How to Brew a Cup of Chicory

Updated on July 28, 2017
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Nightcat enjoys cooking and was once a hot-foods worker in a previous life. She enjoys passing on tips for home chefs of all levels.

Chicory is NOT Coffee

Chicory is a wonderful root that can give coffee a run for its money. The humble root comes from the endive plant, so it is no surprise people cook and eat it as well. But we are here to brew a cup of chicory, something a lot of folks don't know a thing about.

If your doctor ever sits you down and says, "No coffee, not even decaf," chickory comes to the rescue. Or maybe you noticed it is cheaper than coffee and wanted to try it out. After all they drink it in New Orleans, and it is a huge part of the food scene at Emeril's, according to a slew of products. So let's get brewing.

Please note: these are all my own original photos and scans. If you'd like a copy, please give me credit and a link back. Thanks!

Step 1: Gather Your Ingredients and Supplies

Ingredients and Supplies

  • 1 tsp to 1 tbsp Chicory
  • Boiled Water
  • 1 mug
  • French Press
  • Optional: Sweetener
  • Optional: Creamer

Note: Chicory can be strong. One teaspoon can make some folks happy; some need at least a tablespoon.

Step 2: Add chicory to French press add boiled water.

  1. Put your kettle on to boil.
  2. Add chicory to French press. At least one teaspoon, more if desired.
  3. When water is ready add to desired or recommended level and put the top on loosely. Be sure not to push the press down yet because the pressure will send boiling water all over the place. You don't want to forget and learn that lesson the hard way, trust me on that. It also gives your chicory room to float up and down on water thermals as it brews. Seriously, chill out and watch it sometime. It's like a lava lamp.

Tip: I've been experimenting with herbs and spices I like to make herbal tisanes from with chicory. So think about trying an add-in like black pepper, cinnamon, nutmeg, fennel, bay, or sage.

Step Three: Brew

Brew for at least five minutes. Carefully press the plunger down. Be super careful. And keep your hands away from where steam or hot water may shoot out. I don't want you scared of it, just don't slam down on the top like it's a game show buzzer, OK?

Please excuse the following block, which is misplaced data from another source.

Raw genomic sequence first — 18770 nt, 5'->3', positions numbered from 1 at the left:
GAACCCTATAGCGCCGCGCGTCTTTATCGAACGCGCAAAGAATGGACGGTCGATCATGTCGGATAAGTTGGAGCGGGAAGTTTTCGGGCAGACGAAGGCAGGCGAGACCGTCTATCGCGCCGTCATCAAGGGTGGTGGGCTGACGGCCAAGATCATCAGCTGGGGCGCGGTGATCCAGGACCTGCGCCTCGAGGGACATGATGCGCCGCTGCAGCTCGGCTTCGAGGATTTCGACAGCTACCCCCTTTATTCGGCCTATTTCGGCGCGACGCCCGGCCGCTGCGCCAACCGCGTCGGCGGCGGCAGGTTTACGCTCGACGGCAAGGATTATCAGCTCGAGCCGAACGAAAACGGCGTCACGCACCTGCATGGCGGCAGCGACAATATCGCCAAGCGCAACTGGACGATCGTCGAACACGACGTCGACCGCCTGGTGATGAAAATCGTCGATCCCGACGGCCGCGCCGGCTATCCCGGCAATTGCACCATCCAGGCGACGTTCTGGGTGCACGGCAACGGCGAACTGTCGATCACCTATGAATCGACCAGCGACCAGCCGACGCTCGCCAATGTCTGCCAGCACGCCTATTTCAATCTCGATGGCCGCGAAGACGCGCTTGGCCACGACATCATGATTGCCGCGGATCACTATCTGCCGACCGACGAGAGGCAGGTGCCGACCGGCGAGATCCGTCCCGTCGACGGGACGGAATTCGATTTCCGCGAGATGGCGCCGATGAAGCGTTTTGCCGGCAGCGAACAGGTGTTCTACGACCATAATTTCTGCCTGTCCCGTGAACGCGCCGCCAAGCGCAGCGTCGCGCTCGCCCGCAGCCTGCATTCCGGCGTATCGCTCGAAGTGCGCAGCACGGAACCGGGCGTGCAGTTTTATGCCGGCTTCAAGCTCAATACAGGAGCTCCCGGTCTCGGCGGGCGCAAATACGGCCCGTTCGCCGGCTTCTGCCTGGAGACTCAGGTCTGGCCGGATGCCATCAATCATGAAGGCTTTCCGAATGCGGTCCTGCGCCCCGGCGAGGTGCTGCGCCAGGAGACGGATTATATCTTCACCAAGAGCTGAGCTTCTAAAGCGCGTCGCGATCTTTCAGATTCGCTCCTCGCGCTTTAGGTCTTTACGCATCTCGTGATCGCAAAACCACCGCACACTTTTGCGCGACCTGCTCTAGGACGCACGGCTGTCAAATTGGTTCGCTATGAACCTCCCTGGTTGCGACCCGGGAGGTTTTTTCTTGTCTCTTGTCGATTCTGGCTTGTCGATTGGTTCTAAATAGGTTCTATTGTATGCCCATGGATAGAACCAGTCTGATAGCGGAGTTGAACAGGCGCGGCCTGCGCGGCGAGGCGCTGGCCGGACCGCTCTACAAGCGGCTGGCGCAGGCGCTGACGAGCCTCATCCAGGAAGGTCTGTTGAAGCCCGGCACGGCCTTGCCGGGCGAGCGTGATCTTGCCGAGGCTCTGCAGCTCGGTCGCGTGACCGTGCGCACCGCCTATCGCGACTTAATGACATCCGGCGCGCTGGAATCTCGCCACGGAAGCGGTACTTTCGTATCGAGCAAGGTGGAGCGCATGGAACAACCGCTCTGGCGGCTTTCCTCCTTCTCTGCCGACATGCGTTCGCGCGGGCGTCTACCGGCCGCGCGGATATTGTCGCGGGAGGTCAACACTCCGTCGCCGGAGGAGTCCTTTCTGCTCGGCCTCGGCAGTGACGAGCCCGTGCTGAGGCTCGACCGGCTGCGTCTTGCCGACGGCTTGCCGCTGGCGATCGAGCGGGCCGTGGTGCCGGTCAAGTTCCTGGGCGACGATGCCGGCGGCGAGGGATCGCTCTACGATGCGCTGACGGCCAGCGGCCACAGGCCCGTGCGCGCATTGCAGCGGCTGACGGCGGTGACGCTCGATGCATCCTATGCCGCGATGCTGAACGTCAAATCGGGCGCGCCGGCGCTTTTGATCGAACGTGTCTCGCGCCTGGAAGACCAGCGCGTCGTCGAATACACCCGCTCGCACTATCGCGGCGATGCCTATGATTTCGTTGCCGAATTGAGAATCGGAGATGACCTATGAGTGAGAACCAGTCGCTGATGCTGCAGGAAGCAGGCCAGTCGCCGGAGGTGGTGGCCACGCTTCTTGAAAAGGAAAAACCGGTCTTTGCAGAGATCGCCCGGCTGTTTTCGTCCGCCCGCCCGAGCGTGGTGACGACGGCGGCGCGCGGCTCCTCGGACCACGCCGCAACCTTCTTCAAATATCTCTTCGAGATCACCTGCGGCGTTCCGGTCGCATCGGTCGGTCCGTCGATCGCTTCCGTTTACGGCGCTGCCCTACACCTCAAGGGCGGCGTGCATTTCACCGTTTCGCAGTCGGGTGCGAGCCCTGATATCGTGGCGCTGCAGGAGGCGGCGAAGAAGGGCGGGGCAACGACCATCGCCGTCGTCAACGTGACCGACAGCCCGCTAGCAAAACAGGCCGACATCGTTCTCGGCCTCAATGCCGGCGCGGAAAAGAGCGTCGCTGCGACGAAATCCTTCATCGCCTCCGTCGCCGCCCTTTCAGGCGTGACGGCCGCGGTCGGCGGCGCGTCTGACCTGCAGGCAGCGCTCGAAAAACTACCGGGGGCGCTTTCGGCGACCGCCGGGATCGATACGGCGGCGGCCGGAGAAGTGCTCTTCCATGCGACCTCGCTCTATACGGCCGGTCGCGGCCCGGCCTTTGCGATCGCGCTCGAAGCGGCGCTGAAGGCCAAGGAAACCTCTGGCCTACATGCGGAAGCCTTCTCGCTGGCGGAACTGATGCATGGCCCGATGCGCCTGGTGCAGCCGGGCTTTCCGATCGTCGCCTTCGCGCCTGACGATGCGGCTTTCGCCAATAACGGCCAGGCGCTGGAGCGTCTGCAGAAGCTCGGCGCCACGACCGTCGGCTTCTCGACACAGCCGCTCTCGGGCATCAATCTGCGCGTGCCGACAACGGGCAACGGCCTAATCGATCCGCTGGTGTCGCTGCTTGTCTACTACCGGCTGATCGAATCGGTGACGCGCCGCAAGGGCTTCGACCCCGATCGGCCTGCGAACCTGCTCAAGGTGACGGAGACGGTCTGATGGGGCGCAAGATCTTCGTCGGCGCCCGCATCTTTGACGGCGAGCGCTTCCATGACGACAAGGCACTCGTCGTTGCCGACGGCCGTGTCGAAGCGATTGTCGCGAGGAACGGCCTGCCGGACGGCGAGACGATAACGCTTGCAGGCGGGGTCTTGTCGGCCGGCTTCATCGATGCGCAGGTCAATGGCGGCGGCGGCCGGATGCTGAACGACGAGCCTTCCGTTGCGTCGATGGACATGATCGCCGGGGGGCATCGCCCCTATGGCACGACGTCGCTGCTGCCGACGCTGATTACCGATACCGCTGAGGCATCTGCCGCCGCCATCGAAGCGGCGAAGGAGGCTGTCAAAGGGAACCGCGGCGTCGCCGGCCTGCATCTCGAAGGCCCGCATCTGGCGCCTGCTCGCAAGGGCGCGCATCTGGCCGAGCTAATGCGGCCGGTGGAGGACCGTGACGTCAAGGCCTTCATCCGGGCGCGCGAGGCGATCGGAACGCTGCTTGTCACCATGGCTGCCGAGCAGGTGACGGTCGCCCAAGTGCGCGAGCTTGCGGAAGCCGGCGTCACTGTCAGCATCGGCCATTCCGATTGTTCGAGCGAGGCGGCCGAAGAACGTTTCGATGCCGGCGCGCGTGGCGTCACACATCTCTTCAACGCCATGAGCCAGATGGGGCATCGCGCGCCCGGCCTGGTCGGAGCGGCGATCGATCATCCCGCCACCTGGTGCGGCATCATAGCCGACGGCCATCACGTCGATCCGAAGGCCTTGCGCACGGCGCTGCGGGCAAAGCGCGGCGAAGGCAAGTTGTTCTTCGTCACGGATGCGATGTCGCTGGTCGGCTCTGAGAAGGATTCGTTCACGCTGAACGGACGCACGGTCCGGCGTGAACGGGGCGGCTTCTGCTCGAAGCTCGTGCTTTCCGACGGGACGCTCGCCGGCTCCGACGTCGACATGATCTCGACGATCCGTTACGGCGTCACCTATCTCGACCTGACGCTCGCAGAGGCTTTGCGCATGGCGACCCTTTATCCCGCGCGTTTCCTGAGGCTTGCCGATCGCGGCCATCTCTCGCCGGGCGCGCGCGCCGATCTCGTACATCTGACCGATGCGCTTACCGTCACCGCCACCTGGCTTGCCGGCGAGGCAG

Step Four: Pour

Pour your perfect brew, sweeten and add creamer if desired. Enjoy!

The finished product

Chicory can have some great health benefits, but please make sure to contact your doctor or druggist before changing your diet to make sure it won't have any adverse effects or drug interactions.

And no, I don't think it cures any disease or give a fairy her wings or anything like that. But it is tasty and good for when the coffee has got you seeing things that aren't there or staring at the ceiling at four AM.

I did unearth a page of lore for the humble plant, though as witchy folks know it makes a difference if you are talking about the leaf kind you nibble on or the root plant which are different members of the same family. Still, a lot of the lore does make sense. You will certainly be frugal if you are rasing your own plants or buying ground to brew.

And going off the caffeine, or at least cutting it in half New Orleans style will certainly remove the obstacles of nervousness and jumping straight into the air at every tiny surprise. If giving a chance this worldwide treat can become your go to brew when you’ve had enough joe or are tired of herbal teas.

Pumpkin Almond Chickory

Brew as above, add pumpkin creamer and almond milk as desired.

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Liked the article? Annoyed folks call it coffee? Know a better way to brew it? Fire away!

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    • Nightcat profile image

      Nightcat 4 years ago

      @Spoza_di_Serpente: Thank you, Spoza_di_Serpente! It is wonderful to have as a treat or every day, very soothing compared to traditional coffee. Thanks for sharing your memories as well! :)

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      Spoza_di_Serpente 4 years ago

      I've got to try this. My great aunt used to drink chicory, and something else that was a grain (forgotten the name), but I didn't even like coffee when I was younger, so I never tried it. It looks really tempting with the pumpkin spice and almond milk.